Where was it stated that there was an externally imposed rule set? It was stated that there was a rule set. It was stated that we did not know what that rule set is. It was explained that the functionality as a cellular automaton was the driving force of Consciousness Space. It was stated that the existence of this cellular automaton like nature and the rule set was inherent to Consciousness Space. I do not remember anywhere writing that the rule set was externally imposed. It was stated that anything outside of CS was unknown and unavailable to us. It was stated that this was not necessary to the model. Conscious intent guiding action was not available until quite some time down the developmental road.
The Void as the origin of everything has been the vision of mystics and metaphysicians for all of recorded time. This theoretical model does not require anything outside of the Void and that it be quickened into action for a totally unknown internal reason. Nothing actually says that there has to be any elapsed 'time' between these two states. Common perception of timelessness and existence for a long time does not make it so. Nothing says that this is not just all a development within a 'soap bubble' that will burst at any time, ending much as it began.
You are the one who is insisting that there must be a cause external to the reality described. The model as stated does not require it. If you insist upon requiring a cause for everything as some kind of agent or deity, then you are stuck with the recursive problem of what then was the Cause of the cause? Who were the parents of that deity, unless you accept some kind of cosmic parthenogenesis. If everything must have a cause in your thinking, then every such cause must absolutely have a cause in an iterative application of your insisted upon requirement ad infinitum. What you end up with is the equivalent of the stamping and screaming three year old demanding "but why can't I have a balloon Daddy?" to Daddy's statement "because I said so".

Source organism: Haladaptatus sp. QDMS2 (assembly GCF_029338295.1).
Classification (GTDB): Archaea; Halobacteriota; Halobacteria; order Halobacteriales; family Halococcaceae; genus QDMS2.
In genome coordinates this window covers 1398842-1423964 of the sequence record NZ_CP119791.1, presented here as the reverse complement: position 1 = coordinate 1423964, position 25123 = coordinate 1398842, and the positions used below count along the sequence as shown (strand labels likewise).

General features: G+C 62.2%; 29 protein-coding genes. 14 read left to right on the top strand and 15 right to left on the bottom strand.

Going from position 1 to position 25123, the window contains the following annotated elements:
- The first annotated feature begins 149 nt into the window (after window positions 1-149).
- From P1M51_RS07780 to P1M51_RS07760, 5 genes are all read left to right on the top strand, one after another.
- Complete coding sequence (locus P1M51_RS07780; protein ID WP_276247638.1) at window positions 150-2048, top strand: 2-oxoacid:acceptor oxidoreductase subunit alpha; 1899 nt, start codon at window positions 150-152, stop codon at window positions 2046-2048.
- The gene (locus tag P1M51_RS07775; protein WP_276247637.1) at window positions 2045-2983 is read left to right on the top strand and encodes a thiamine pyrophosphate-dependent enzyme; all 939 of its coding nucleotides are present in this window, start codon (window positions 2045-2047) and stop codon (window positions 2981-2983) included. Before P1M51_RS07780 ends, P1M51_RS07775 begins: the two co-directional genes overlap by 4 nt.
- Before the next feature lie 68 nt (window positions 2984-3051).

From WikiPedia, a reminder of the failure to get anywhere with such a demand:
The 17th century writer Jonathan Swift mocked the idea of self-similarity in natural philosophy with the following lines in his poem 'On Poetry: A Rhapsody':
"So nat'ralists observe, a flea
Hath smaller fleas that on him prey,
And these have smaller fleas that bite 'em,
And so proceed ad infinitum."
The Victorian era mathematician Augustus De Morgan expanded on this with a similar verse
"Great fleas have little fleas upon their backs to bite 'em,
And little fleas have lesser fleas, and so ad infinitum.
And the great fleas themselves, in turn, have greater fleas to go on,
While these again have greater still, and greater still, and so on."